My hon. Friend the Member for Southend West raises the matter of the rail franchise, and I acknowledge the concerns about that. A consultation, which ended on 19 April, was held with interested parties and the general public in order to develop the prospectus and invitation to tender, and the matter is now with my colleagues at the Department for Transport. If he thinks it would help, I shall ask its Minister of State to provide him and my hon. Friend the Member for Rochford and Southend East with an update on progress. We are committed to having a modern transport infrastructure for the economy and, thus, to granting longer rail franchises. That will give operators the incentive to invest in the improvements that passengers want.
My hon. Friend the Member for Southend West raised, in particular, the issue of the census and the shortfall in funding. I appreciate the matter, because he has raised it before, as I have done on behalf of many London residents and so I understand where he comes from on this. The Office for National Statistics carried out a comprehensive piece of work in a number of areas in relation to the last census and did not make changes in Southend. I hope that he will be reassured that we intend the 2011 census to build on recommendations and the learning gained on the basis of representations made by a number of organisations. Next time, the ONS will seek to maximise the overall response rate and will ask local authorities to provide data from alternative sources to assist them with the quality assurance process. I hope that that will provide the chance for us to have a sounder statistical basis.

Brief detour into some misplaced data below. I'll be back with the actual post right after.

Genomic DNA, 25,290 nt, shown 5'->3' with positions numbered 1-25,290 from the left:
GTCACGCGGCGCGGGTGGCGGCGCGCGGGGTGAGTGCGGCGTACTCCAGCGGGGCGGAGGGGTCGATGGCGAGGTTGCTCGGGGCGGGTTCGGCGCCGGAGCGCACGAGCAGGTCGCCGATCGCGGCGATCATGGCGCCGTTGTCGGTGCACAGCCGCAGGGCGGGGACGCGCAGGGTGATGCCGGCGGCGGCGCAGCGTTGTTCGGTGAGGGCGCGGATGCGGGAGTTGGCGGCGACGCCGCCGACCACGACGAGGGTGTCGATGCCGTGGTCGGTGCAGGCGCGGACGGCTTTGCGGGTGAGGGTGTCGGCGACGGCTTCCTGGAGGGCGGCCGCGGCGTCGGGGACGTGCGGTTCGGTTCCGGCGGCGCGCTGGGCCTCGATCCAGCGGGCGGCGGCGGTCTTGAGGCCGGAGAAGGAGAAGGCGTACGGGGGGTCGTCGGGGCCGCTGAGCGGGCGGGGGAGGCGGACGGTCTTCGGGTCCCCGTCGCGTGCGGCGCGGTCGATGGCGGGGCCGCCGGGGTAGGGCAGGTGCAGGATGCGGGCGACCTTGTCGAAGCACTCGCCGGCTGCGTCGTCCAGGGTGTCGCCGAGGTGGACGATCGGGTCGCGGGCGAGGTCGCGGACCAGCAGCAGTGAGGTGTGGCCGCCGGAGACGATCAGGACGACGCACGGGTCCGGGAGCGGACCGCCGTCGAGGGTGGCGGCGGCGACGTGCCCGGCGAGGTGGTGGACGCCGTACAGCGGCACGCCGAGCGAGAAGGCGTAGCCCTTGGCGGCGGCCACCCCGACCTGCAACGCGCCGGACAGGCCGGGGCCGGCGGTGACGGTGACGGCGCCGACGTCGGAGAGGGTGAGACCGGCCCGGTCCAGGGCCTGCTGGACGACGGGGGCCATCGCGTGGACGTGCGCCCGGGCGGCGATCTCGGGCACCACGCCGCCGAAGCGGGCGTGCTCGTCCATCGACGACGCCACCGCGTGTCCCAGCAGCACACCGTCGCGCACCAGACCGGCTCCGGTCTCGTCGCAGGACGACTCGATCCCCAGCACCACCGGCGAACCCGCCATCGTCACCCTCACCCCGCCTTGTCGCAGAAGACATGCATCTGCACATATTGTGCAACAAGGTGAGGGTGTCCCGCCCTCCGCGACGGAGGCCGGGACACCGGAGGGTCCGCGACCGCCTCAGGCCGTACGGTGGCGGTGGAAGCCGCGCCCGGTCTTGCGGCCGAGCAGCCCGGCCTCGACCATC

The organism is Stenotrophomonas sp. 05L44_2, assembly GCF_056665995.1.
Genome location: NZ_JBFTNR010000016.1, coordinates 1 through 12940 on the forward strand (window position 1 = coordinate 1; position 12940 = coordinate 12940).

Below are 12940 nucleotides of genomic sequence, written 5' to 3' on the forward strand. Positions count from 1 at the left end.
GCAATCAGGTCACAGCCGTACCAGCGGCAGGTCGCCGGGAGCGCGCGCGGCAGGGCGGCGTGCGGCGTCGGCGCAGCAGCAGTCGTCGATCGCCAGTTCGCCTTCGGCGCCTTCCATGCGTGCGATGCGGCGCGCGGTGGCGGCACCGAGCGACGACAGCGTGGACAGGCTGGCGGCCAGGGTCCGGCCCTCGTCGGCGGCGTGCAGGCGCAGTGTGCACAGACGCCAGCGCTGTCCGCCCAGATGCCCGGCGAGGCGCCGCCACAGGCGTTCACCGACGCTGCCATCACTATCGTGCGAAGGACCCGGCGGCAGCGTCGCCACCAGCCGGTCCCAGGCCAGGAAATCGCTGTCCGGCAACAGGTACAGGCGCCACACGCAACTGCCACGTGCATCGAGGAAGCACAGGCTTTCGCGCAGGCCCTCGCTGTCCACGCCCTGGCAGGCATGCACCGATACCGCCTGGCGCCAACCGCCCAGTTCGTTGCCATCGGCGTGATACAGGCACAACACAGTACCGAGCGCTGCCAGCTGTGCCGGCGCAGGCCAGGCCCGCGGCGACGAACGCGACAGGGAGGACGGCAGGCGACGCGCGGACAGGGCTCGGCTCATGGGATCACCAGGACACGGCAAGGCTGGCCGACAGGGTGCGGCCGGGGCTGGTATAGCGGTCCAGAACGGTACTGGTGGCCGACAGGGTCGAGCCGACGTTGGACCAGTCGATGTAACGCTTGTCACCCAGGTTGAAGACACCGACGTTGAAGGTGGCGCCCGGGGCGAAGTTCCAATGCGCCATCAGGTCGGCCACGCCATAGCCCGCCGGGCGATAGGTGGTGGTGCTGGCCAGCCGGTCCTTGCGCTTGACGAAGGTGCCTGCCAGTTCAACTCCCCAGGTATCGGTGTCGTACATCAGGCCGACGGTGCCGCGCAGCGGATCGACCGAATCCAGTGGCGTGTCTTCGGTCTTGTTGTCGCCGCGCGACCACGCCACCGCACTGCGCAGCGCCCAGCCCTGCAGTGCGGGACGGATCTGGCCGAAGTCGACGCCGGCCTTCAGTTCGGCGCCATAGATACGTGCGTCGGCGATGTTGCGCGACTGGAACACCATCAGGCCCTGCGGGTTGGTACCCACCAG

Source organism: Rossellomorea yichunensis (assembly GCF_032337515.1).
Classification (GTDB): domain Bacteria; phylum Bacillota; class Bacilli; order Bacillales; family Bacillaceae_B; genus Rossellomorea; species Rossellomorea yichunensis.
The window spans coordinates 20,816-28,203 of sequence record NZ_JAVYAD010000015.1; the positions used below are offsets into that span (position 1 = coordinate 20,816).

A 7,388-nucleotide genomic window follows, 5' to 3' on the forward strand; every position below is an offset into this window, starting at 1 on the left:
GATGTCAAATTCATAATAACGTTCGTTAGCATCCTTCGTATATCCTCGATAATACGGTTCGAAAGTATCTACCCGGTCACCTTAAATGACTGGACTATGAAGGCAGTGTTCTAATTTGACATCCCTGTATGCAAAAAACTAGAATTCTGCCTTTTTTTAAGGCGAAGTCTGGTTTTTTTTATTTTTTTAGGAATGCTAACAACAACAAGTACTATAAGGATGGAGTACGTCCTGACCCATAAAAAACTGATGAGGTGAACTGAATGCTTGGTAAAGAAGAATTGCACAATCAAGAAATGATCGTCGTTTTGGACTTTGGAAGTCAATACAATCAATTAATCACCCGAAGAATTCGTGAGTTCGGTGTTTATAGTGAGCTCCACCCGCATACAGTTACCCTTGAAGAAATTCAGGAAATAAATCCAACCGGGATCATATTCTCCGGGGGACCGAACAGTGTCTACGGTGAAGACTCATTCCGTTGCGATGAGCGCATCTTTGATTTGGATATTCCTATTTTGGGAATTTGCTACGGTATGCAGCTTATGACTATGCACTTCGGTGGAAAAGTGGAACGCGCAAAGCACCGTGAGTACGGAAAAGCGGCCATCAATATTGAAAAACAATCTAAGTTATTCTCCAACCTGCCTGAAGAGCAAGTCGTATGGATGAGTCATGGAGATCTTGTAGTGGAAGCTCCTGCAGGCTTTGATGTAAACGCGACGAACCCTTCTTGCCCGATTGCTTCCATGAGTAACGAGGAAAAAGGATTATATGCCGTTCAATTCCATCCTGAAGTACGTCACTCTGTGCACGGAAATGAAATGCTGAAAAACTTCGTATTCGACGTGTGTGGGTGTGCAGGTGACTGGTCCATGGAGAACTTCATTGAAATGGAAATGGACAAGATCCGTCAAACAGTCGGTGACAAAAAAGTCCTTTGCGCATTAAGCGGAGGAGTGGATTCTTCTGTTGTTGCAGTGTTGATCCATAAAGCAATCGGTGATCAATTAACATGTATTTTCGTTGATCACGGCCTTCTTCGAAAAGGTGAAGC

I wish also to touch briefly on the Government’s commitment to decentralisation and localism. We made it clear in the Queen’s Speech that cutting the budget deficit and restoring growth remains the Government’s first priority, which inevitably means that difficult decisions will have to be taken both nationally and locally. Naturally, those will have an impact on the amount of money available to support local authorities in future. However, we are committed to strengthening the capacity for self-help for local authorities through our proposals for building a strong and fair society through the reform of the public services and encouraging social responsibility. To that end, we will promote the radical devolution of power and greater financial autonomy to local government and community groups through a decentralisation and localism Bill. It will give councils more power over housing and planning decisions—my hon. Friend referred to that—and will include a comprehensive review of local government finance. Fairness, accuracy and transparency must clearly be key factors in that review.
We have already announced that we will remove the ring-fencing around £1.7 billion of funding to local government, and we have made a commitment that we will not reduce the £29 billion of non-ring-fenced formula grant for local authorities in 2010-11. Both those decisions will allow councils greater control of spending decisions and maximum flexibility to deliver efficiencies and focus their budgets on their residents’ needs and priorities. We will also give councils a general power of competence, which will give them an explicit freedom to act in the best interests of their residents and voters, and we will provide incentives to deliver sustainable development, including of homes and businesses. All that will give local authorities and their partners greater flexibility to tackle the important factors identified by residents in making their area a good place in which to live.
Southend is a place with a bright future. Changes are being made, and I shall take on board and act as messenger as best I can on the points raised in relation to the airport, the civil service, regional development agencies and other matters. Part of our prospectus for taking decentralisation forward involves constructive joint working between local authorities and their neighbours. Southend, with its bright future, is well placed to deliver on that, and it is fortunate to have the doughty advocates that it does in my hon. Friend and its local councillors. My Department will, of course, work constructively with them and their community, as we will do with other communities, to offer a better future for his residents and all in this country.
Question put and agreed to.